Researchers at Columbia University Irving Medical Center and Children’s Hospital of Philadelphia wondered whether syncope in children with PAH might be due to a sudden narrowing of blood vessels in response to adverse stimuli among those more acutely responsive to blood vessel stimulation.

Vasodilator challenge, called acute vasodilator testing (AVT), was given to measure responsiveness to stimuli that trigger either vasodilation or vasoconstriction.

AVT is commonly used to identify PAH patients who may respond to calcium channel blockers — medications that widen blood vessels by preventing calcium from entering the cells of the heart and arteries. A positive AVT predicts response to these blockers.

AVT involved inhaling the vasodilator gas nitric oxide while undergoing right heart catheterization, the insertion of a catheter to measure blood pressure. Response to a vasodilator is defined as a drop in blood pressure without a drop in blood flow.

Researchers reviewed the medical records of 169 PAH patients, ages 18 and younger, treated at the New York center between 2005 and 2018. Patients were follow for up to 40 years or until their death, the study noted.

Forty-seven of these children (28%) had syncope and for 38 (81%) of them, syncope was the initial symptom before starting on PAH medications. Syncope patients were older at diagnosis than those without syncope (median of 7.9 vs. 3 years).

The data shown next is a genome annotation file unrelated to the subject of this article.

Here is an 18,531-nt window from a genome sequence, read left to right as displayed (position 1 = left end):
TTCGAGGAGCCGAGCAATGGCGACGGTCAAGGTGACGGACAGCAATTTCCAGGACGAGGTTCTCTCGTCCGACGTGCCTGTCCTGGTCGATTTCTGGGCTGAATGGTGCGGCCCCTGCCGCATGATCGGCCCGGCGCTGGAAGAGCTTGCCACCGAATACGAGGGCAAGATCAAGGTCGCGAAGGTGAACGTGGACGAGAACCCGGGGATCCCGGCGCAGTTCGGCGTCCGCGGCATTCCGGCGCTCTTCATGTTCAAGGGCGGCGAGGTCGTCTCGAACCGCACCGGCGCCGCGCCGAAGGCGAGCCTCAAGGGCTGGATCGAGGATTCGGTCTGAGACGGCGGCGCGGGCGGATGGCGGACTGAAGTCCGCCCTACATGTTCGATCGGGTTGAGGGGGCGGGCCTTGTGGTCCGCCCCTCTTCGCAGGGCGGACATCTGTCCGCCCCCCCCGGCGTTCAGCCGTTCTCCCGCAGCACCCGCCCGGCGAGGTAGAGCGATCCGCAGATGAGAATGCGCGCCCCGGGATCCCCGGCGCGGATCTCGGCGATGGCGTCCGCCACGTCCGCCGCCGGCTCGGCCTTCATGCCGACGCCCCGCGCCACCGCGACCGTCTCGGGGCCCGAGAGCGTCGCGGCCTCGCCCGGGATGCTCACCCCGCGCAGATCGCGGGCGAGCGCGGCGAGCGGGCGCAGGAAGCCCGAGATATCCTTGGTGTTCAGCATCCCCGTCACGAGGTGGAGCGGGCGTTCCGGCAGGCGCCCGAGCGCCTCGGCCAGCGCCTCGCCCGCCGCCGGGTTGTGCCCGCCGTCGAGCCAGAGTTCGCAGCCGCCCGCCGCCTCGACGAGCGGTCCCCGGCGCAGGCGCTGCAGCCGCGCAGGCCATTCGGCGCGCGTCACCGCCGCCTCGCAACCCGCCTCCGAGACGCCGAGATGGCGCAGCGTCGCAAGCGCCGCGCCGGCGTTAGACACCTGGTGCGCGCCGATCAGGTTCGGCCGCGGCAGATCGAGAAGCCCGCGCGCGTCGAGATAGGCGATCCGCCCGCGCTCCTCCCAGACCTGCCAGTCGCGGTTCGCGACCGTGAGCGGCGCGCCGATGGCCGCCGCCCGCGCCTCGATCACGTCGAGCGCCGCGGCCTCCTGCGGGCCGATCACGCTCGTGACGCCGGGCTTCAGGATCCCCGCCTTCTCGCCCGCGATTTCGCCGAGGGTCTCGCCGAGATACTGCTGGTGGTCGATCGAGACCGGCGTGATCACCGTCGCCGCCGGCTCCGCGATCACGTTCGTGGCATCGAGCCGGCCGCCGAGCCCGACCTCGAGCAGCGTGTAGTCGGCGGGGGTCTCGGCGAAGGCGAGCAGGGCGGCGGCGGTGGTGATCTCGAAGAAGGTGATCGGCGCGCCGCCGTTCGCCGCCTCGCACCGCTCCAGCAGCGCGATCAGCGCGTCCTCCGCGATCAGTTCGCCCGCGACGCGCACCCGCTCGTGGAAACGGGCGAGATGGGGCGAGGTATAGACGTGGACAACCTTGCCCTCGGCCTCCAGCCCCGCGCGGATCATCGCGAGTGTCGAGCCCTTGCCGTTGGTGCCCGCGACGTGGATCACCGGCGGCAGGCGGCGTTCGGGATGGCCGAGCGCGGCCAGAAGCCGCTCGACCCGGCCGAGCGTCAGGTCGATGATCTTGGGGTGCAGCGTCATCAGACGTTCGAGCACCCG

Survival better in those who respond to vasodilator challenge

PAH without a known cause, or idiopathic PAH, occurred more often in the syncope group. Three of five patients with heritable PAH had syncope, and all five were unresponsive to AVT.

Pulmonary vascular resistance (PVR), or resistance to blood flow, was higher in patients with syncope at diagnosis, with the highest resistance observed in those with initial syncope while on medications. PVR remained higher in those with syncope on medications during AVT, and none of these children were responsive, their records showed.

Notably, significantly more PAH children diagnosed with syncope were AVT-responsive than those without syncope. Overall, 40% of patients with syncope at diagnosis were responsive to AVT compared with 22% without syncope.